The average per peasant household is eleven and one-third dessiatines.

And this is what Mr. Svyatopolk-Mirsky and others of his ilk call “exceptional cases of overcrowding on the land”. How can there be anything but universal “overcrowding” of the peasants when a handful of rich people numbering 135,000 have 600 dessiatines each and millions of peasants have it dessiatines per farm? How can there be anything but peasant “land hunger” when there is such a tremendously   excessive surfeit of land in the hands of the land lords?

Mr. Svyatopolk-Mirsky advised us “to abandon the idea” of increasing the amount of land owned by the peasants. But no, the working class will not abandon that idea. The peasants will not abandon that idea. Millions and tens of millions of people cannot give up that idea, or abandon the struggle to achieve their goal.

The figures 1 have quoted show clearly what that struggle is about. Landlords, with an average of 600 dessiatines per estate, are struggling for their wealth, for their incomes that probably total more than 500 million rubles a year. The biggest landlords are often the highest officers of the state as well. Our state, as my comrade Tsereteli has already in all justice said, protects the interests of a handful of landlords and not the interests of the people. No wonder the majority of the landlords and the whole government are struggling furiously against the demands of the peas ants. History does not know any cases of the ruling and oppressing classes voluntarily relinquishing their right to rule and to oppress, their right to huge incomes from enslaved peasants and workers.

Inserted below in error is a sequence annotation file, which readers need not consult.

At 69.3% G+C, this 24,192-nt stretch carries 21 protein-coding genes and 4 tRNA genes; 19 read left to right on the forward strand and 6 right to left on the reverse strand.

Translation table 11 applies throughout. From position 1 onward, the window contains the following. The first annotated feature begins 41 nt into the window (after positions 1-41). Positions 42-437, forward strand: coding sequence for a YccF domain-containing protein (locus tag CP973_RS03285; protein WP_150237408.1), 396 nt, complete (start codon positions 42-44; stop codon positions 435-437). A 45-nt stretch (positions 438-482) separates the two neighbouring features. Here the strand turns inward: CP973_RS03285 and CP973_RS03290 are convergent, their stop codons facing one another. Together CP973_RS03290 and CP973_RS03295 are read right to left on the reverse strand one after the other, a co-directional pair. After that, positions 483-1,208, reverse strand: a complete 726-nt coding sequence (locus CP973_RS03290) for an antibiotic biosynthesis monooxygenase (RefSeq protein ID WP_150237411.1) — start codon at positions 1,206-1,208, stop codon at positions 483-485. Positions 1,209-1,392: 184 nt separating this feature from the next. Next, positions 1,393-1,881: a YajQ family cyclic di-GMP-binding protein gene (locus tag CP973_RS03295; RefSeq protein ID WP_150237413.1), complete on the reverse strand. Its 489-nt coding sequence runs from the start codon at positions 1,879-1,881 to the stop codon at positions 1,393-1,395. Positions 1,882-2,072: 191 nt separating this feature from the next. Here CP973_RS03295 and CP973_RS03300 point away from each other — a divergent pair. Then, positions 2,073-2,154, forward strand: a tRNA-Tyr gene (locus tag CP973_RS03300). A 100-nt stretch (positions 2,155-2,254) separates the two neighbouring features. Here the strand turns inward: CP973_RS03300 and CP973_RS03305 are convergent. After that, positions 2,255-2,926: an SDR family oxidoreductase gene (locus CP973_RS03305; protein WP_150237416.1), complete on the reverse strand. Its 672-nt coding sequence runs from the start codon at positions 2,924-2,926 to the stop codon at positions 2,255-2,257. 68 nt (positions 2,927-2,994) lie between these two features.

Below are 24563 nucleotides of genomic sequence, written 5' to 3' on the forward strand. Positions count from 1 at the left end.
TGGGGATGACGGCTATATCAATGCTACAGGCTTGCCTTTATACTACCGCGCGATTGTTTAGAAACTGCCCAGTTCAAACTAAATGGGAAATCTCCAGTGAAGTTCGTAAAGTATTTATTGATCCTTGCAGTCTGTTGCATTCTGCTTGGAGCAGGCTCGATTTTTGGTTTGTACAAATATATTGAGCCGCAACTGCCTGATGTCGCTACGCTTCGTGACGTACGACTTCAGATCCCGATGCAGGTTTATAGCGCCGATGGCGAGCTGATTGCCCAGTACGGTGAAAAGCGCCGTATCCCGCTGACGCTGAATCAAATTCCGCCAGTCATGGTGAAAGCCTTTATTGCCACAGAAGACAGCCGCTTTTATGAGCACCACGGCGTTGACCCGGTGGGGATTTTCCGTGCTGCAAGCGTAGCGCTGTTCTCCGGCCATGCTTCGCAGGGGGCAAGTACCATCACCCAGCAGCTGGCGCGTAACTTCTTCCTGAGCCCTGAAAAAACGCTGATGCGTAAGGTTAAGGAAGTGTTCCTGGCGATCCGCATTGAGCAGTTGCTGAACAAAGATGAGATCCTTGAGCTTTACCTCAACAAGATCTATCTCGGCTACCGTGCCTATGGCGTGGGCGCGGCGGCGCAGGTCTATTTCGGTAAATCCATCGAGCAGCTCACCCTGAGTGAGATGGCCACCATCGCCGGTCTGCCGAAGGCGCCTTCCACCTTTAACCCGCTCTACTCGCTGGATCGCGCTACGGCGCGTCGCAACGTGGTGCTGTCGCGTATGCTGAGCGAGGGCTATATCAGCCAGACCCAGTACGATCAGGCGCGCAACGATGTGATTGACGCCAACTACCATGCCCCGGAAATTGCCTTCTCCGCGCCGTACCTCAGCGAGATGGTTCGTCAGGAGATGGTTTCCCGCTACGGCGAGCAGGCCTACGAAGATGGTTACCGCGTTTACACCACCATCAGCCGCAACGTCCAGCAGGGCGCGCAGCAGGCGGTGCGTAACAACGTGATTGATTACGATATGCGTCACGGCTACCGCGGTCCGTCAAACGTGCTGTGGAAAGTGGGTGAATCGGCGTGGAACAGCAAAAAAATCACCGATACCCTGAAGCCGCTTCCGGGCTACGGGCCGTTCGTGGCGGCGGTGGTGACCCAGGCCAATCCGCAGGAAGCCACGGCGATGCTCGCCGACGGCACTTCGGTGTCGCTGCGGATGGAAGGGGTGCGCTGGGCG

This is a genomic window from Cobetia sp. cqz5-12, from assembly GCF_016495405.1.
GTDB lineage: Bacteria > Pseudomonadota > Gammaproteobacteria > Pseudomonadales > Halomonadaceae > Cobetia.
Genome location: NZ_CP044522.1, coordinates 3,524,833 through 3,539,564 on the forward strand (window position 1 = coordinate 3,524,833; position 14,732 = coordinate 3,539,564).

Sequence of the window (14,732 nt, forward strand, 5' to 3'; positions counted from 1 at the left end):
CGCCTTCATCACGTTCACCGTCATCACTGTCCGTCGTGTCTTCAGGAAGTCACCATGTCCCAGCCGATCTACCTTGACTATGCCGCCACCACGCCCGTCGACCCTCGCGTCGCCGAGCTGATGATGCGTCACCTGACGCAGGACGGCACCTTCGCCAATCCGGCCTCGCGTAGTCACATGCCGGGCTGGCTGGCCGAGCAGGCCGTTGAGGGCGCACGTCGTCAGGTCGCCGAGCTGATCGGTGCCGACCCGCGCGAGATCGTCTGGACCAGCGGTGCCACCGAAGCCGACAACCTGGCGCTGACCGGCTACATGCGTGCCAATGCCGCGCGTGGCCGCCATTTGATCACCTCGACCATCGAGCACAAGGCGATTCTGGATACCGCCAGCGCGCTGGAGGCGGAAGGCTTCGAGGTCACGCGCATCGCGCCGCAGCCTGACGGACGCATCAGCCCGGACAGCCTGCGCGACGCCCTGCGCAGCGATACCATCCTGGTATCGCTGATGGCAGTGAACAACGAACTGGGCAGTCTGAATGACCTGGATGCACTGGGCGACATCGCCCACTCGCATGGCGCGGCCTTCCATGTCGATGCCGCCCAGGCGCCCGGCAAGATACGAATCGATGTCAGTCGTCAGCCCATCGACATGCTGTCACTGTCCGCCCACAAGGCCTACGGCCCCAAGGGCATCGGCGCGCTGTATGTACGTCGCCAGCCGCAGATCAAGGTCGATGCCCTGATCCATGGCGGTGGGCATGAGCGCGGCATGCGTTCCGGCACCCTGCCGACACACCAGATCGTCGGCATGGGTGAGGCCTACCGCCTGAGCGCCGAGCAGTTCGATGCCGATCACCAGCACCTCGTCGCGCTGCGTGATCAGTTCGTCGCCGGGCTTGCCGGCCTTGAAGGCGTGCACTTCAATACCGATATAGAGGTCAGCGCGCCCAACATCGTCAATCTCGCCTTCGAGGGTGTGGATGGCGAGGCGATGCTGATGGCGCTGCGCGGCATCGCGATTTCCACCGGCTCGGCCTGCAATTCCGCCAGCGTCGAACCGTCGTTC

The peasants are struggling to free themselves from bondage, from labour service, from feudal exploitation. The peasants are struggling for an opportunity to live just a little bit like human being. And the working class gives full support to the peasants against the landlords, gives its support in the interests of the workers themselves, who also bear the burden of landlord oppression; it gives its support in the interests of our entire social development that is being held back because of landlord oppression.

In order to show you, gentlemen, what the peasantry can and must achieve by their struggle, I will make a small calculation.